The whole place was alive with American wood warblers for the first week I was there but they tailed off noticeably during the second week. The first two weeks of April would be busier but I saw most, if not all, of the wood warblers available at that time, plus, with the help of Paulino, all of the possible endemics of the area.

Good birding areas around the Pestana

1. Turn right outside the entrance to the Pestana, past the service entrance to the hotel for staff and before you get to Memories Hotel you will see some large white boulders. Turn right here on to a track that leads you to a scrubby area. This was to be my local patch and I had a vast array of species here each morning including Black-throated Blue Warbler, Great Lizard Cuckoo, Smooth-billed Ani, Loggerhead and Grey Kingbird, Northern Parula, American Redstart, Prairie Warbler, Western Spindalis, Cuban Bullfinch, Indigo and Painted Bunting and much more.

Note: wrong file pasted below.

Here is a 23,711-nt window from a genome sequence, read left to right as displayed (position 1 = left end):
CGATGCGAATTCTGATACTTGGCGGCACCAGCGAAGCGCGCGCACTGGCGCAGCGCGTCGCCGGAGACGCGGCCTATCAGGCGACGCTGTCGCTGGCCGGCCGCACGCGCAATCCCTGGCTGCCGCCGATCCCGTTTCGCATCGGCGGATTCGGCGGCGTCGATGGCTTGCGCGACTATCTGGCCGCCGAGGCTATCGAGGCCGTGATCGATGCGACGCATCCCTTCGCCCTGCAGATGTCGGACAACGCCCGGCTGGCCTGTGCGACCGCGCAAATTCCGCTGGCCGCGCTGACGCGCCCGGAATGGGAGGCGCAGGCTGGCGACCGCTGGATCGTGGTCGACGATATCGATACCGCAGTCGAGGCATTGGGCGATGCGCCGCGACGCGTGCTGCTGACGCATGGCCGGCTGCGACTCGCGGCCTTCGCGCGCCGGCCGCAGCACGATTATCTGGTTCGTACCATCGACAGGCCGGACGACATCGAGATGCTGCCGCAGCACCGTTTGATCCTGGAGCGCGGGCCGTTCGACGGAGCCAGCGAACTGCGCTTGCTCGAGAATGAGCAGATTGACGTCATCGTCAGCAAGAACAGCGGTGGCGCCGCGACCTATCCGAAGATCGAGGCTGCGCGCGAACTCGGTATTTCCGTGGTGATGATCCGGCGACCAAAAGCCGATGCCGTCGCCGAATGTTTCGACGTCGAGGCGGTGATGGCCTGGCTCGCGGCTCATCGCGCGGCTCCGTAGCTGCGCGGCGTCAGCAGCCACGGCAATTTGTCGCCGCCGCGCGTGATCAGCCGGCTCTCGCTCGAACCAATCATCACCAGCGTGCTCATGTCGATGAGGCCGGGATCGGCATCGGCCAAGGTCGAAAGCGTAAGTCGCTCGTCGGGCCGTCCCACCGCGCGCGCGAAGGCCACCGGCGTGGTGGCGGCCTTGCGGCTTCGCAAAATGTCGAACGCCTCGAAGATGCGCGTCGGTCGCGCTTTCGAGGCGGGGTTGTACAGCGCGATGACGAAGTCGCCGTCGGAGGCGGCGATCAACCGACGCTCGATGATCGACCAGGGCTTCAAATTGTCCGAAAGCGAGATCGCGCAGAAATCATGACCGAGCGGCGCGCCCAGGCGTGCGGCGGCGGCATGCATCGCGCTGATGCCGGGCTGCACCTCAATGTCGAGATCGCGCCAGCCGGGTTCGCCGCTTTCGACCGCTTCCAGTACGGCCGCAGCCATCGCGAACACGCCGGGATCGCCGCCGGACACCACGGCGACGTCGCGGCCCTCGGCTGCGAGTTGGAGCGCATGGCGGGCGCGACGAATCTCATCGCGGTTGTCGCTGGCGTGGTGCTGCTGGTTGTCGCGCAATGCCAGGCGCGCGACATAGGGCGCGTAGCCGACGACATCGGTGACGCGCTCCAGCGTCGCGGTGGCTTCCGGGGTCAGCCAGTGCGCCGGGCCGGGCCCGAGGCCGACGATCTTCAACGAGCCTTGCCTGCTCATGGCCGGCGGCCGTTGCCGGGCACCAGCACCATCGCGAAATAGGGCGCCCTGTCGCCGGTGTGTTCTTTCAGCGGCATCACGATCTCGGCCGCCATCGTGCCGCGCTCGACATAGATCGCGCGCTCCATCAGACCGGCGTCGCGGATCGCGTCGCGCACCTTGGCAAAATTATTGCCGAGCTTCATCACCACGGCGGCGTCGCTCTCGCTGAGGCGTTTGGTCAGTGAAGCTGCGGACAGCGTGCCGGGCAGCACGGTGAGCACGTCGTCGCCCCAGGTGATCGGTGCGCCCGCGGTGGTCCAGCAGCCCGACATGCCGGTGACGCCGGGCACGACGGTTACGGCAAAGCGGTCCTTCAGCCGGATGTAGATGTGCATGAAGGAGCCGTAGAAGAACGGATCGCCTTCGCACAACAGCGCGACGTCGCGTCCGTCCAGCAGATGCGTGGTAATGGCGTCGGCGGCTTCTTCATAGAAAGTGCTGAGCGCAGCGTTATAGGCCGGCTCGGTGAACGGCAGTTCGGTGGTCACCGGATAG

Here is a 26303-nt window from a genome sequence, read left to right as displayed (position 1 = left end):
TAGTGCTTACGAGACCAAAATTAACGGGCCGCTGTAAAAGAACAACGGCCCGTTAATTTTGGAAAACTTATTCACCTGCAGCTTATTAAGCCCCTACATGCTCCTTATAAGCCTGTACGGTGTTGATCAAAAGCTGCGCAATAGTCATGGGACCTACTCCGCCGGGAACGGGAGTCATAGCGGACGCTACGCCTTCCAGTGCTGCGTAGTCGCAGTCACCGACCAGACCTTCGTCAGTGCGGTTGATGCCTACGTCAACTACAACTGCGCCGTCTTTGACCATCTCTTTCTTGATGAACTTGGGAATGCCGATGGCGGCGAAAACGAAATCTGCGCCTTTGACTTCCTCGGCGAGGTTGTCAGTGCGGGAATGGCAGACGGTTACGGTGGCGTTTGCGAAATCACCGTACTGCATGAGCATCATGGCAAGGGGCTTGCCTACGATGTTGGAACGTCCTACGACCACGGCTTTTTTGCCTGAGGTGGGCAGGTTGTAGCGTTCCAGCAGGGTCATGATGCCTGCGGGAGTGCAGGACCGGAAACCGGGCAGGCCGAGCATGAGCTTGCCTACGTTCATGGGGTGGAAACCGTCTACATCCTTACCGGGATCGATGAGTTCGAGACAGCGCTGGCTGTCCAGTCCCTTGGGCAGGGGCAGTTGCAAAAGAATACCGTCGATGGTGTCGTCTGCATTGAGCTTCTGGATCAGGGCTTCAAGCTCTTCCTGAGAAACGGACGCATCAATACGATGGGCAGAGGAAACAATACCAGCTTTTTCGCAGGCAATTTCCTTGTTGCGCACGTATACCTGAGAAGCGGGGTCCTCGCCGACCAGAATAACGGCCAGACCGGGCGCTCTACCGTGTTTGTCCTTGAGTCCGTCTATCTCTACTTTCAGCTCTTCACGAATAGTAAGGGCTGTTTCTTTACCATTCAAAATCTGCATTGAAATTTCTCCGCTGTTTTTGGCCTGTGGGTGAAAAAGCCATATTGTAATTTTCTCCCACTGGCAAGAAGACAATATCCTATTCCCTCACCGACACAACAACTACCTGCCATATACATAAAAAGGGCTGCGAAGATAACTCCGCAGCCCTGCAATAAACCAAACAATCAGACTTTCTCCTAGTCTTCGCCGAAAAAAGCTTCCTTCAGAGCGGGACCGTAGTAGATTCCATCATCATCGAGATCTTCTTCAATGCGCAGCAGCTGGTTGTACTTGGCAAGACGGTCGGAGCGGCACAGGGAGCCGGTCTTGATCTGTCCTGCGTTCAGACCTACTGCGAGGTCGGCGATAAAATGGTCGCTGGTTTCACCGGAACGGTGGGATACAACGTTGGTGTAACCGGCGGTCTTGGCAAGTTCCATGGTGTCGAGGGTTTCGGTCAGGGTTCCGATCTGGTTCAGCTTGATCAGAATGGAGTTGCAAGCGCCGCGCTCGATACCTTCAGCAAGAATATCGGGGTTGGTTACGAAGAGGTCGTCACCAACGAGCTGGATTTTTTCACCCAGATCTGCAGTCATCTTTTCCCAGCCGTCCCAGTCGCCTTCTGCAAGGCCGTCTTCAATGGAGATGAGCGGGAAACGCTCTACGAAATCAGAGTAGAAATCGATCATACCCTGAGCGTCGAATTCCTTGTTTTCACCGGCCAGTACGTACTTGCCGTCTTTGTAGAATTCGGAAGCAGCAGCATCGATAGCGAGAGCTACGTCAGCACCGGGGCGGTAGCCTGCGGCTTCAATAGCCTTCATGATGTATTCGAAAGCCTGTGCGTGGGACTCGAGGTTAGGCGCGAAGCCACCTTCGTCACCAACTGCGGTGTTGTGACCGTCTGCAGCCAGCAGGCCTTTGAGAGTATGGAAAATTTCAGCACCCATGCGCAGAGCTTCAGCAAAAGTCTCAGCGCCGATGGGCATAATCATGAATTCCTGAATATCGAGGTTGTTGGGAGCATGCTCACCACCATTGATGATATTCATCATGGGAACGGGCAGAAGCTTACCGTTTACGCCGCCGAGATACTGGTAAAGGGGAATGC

2. On the beach of the Pestana turn right and walk past the white Melia beach boardwalk and beer shack and turn right onto a large area of scrub land. Follow a small inlet of brackish water, on the left, that leads to a lagoon. This inlet was full of small fish and had Green Heron and Spotted Sandpiper daily. The Lagoon held good numbers of American Flamingo, herons, stilts, Reddish Egret, American White Ibis and Roseate Spoonbill as well as Semipalmated Plover and sandpipers. The scrubland had Cattle Egret, Killdeer, Smooth-billed Ani and various doves. Early morning visits were more productive but always worth a check, if needing a break from the beach, during the day.